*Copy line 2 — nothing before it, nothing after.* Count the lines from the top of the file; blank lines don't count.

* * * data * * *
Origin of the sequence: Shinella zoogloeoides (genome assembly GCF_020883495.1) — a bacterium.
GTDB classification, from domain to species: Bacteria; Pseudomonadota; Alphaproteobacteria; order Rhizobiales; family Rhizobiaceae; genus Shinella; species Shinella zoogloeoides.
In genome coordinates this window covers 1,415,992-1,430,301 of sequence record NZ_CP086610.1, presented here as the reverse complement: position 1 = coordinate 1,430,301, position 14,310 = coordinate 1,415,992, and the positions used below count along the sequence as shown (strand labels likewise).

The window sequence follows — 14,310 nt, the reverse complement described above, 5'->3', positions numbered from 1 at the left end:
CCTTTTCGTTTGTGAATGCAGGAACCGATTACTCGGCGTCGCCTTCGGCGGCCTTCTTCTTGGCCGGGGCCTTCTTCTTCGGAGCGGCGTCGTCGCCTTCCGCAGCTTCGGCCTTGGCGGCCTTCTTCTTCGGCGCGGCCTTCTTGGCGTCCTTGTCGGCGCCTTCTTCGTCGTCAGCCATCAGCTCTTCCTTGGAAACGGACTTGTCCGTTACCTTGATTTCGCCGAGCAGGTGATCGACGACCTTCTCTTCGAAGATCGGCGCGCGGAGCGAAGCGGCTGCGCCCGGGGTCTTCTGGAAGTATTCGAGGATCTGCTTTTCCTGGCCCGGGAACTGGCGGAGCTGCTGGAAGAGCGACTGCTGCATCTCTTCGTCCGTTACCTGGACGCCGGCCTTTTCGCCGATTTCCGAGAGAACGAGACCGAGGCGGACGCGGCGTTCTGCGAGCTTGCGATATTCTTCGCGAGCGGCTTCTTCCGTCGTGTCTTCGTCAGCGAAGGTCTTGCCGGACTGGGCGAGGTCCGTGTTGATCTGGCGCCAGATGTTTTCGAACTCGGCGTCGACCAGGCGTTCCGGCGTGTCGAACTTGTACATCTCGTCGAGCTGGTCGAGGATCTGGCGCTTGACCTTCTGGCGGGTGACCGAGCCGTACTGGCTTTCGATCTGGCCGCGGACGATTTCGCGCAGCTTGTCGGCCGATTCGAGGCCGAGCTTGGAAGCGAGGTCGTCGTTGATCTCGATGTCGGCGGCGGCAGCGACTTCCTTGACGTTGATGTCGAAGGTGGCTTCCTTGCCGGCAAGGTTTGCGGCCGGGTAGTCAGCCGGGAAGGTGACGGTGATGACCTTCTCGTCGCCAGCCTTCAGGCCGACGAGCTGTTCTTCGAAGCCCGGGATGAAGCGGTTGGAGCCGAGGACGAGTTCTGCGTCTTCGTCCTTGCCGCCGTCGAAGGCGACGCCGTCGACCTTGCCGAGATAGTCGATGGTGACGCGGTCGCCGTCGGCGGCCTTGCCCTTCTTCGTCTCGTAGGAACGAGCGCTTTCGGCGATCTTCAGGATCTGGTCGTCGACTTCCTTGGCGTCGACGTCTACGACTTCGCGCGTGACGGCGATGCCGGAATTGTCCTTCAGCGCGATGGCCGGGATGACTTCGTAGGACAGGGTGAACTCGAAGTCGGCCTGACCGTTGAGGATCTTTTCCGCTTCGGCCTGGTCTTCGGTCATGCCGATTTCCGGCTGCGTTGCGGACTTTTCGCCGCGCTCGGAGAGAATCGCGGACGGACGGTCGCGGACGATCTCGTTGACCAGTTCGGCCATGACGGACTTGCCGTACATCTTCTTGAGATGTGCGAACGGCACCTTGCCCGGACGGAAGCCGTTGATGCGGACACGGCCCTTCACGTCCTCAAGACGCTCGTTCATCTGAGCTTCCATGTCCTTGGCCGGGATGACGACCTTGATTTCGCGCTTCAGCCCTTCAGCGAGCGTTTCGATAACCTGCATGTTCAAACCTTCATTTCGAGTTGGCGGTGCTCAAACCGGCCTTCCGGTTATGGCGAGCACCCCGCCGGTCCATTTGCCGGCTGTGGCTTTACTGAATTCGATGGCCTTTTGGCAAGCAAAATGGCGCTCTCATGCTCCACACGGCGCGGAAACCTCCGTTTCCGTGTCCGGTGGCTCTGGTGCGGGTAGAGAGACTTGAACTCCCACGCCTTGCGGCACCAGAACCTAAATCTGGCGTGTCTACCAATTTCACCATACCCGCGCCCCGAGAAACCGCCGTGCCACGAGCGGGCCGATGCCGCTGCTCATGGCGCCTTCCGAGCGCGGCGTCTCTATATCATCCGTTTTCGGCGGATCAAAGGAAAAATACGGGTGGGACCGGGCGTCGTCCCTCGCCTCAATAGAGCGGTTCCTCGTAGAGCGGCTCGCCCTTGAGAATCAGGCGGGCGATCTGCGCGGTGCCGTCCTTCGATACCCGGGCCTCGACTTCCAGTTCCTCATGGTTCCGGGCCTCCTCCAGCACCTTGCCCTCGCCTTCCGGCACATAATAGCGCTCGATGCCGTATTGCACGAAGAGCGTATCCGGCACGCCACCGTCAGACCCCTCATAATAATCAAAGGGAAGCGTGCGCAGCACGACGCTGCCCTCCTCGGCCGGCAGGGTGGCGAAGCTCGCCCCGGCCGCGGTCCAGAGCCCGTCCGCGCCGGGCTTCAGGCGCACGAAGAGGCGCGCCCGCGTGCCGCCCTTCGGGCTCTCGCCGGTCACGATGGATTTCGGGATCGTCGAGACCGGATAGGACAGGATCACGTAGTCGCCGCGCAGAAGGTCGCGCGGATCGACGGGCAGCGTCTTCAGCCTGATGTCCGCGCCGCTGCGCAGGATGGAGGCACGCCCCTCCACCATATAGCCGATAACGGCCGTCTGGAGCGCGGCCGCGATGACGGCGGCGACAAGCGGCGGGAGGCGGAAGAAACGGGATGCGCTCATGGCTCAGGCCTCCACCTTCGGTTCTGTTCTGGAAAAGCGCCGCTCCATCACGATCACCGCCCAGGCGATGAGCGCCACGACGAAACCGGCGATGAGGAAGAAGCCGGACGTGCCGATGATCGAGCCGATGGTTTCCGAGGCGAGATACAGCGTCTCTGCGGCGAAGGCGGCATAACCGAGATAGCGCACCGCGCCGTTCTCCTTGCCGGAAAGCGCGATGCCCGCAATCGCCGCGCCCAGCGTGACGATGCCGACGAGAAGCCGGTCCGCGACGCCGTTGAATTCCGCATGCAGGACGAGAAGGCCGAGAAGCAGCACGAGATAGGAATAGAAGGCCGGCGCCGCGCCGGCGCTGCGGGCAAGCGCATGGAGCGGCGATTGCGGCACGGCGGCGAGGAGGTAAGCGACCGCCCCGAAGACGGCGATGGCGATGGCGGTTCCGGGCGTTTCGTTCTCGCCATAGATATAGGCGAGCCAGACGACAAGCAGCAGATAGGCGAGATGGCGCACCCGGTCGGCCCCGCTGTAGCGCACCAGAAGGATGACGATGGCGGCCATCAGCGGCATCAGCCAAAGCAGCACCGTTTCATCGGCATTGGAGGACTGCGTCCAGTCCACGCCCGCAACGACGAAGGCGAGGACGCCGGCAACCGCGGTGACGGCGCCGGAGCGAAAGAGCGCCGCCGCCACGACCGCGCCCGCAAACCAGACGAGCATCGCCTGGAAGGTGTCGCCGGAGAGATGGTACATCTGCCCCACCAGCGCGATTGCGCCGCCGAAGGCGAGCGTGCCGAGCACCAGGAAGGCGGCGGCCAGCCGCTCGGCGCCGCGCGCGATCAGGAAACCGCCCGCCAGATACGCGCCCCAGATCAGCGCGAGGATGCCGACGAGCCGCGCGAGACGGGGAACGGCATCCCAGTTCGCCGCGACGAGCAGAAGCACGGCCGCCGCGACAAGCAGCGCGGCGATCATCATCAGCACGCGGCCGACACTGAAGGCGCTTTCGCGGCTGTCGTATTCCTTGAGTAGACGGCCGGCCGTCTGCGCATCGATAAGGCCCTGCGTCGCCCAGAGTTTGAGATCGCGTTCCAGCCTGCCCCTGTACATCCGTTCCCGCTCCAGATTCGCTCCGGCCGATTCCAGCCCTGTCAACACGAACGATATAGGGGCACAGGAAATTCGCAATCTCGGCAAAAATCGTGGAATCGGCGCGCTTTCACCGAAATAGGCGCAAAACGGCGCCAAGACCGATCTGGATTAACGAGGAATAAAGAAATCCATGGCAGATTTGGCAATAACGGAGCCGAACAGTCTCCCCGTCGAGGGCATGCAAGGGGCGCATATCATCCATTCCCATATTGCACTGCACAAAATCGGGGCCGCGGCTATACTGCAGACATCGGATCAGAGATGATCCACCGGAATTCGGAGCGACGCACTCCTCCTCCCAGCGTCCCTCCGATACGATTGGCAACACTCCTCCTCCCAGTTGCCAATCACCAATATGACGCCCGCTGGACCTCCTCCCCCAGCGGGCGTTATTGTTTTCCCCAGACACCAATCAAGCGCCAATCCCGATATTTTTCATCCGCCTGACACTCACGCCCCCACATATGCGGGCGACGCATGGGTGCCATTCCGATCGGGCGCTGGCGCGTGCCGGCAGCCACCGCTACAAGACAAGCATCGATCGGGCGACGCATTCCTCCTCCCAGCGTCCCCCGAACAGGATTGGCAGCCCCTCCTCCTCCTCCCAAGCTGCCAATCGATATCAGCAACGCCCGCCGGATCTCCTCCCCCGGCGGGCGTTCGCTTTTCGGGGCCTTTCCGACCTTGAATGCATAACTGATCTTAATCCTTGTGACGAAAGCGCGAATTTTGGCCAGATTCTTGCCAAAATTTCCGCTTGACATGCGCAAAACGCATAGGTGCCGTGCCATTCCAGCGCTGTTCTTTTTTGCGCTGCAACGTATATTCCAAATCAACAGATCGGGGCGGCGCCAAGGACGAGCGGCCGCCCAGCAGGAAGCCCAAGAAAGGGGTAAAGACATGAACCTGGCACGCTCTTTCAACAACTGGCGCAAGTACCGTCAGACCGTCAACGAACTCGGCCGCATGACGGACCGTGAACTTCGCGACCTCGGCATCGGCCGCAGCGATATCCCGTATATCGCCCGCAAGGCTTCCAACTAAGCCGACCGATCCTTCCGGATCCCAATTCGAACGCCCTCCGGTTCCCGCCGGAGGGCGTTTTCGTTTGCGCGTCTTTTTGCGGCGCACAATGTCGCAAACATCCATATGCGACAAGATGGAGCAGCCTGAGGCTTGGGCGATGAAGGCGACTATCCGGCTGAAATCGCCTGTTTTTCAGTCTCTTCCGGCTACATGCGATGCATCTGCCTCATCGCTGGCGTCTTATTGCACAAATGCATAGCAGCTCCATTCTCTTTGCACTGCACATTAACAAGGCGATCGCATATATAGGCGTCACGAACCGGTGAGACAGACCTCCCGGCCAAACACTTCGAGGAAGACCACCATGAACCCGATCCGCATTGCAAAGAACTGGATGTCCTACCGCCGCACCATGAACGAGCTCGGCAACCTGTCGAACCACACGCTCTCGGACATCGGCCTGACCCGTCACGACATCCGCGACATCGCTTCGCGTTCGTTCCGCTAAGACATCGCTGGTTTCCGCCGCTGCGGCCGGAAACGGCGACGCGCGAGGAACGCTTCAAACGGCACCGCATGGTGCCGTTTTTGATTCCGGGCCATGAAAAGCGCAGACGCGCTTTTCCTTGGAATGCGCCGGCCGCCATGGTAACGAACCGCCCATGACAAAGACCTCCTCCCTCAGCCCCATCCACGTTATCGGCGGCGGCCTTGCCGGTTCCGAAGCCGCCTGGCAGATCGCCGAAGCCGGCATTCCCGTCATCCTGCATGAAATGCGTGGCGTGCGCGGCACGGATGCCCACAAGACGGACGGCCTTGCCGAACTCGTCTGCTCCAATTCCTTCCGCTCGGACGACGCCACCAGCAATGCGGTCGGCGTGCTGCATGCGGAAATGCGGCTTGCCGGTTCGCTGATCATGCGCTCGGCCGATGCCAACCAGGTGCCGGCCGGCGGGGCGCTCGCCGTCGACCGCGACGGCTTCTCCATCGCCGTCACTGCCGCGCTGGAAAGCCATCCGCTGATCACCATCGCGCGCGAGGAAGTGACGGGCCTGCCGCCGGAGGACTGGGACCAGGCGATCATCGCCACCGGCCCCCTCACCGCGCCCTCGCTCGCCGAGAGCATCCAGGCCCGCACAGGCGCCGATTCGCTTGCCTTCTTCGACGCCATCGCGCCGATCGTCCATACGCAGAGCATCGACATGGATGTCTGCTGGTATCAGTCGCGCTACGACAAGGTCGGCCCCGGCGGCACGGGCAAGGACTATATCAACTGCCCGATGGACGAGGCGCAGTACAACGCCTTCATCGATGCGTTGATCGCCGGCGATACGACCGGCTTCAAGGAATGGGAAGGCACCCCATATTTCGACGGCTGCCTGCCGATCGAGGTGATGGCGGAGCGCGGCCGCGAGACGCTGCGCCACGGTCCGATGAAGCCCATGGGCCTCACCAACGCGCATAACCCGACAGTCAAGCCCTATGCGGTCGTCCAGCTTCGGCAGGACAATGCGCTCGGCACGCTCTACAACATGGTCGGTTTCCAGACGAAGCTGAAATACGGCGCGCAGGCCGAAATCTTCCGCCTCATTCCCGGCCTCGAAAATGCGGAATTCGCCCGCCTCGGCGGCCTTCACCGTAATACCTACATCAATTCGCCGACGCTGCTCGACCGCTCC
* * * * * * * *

GTDB classification, from domain to species: Bacteria; Pseudomonadota; Alphaproteobacteria; order Rhizobiales; family Rhizobiaceae; genus Shinella; species Shinella zoogloeoides.